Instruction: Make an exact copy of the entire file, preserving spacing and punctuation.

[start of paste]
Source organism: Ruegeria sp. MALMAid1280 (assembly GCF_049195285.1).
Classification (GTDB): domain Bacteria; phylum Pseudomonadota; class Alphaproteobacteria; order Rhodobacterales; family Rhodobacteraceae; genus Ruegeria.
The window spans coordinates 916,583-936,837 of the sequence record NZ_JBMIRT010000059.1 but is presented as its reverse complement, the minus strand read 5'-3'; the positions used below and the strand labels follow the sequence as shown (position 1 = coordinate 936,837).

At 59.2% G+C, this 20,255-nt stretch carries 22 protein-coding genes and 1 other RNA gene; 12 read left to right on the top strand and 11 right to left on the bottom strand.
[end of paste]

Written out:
Source organism: Ruegeria sp. MALMAid1280 (assembly GCF_049195285.1).
Classification (GTDB): domain Bacteria; phylum Pseudomonadota; class Alphaproteobacteria; order Rhodobacterales; family Rhodobacteraceae; genus Ruegeria.
The window spans coordinates 916,583-936,837 of the sequence record NZ_JBMIRT010000059.1 but is presented as its reverse complement, the minus strand read 5'-3'; the positions used below and the strand labels follow the sequence as shown (position 1 = coordinate 936,837).

At 59.2% G+C, this 20,255-nt stretch carries 22 protein-coding genes and 1 other RNA gene; 12 read left to right on the top strand and 11 right to left on the bottom strand.